In a recent incident in the US, nuclear protestors hammered on the wall of America’s premier storage vault for nuclear-weapons grade uranium in pitch-darkness, but security guards thought it was the workmen working late night.
Prior to that, a perimeter camera had caught an image of intruders — not workmen — breaching an eight-foot-high security fence around the sensitive facility outside Knoxville, Tennessee. The guard operating the camera missed it and another camera was out of order.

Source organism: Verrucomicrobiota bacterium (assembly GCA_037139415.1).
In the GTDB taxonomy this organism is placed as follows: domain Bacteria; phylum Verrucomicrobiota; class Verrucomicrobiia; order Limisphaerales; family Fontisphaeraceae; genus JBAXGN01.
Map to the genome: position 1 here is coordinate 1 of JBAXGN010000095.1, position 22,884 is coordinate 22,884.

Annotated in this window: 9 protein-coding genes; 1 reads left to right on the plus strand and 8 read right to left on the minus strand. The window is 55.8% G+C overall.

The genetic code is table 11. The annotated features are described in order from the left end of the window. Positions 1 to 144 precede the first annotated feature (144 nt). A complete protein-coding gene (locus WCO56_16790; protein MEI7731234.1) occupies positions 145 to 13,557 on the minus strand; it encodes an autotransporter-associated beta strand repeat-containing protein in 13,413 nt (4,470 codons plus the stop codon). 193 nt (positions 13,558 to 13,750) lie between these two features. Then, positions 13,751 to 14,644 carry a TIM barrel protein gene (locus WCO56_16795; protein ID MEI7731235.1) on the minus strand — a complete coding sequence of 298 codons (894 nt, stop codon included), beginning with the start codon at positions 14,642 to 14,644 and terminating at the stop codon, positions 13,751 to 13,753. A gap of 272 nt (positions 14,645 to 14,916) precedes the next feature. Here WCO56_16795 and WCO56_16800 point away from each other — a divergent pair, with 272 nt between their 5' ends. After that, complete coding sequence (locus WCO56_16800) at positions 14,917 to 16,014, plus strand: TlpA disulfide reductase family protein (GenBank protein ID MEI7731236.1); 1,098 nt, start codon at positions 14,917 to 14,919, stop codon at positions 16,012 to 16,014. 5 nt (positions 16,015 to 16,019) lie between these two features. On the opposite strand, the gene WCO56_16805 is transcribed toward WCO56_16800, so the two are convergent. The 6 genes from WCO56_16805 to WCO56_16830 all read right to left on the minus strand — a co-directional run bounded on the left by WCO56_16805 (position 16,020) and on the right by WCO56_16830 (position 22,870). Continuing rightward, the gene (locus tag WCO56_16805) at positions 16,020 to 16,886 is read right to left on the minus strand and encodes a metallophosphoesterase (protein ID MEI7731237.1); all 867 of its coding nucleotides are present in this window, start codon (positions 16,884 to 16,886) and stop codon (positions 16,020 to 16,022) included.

But what has worried US security authorities is that anyone can get in and do damage to the high enriched uranium materials facility, a half-billion-dollar vault that stores the makings of more than 10,000 nuclear bombs. Instead, it was a group of three peace activists, including an 82-year-old nun, armed only with flashlights, binoculars, bolt cutters, bread, flowers, a Bible, and several hammers.
The casual and relatively swift penetration of the site’s defences on July 28 by the activists has provoked their felony indictment on federal charges.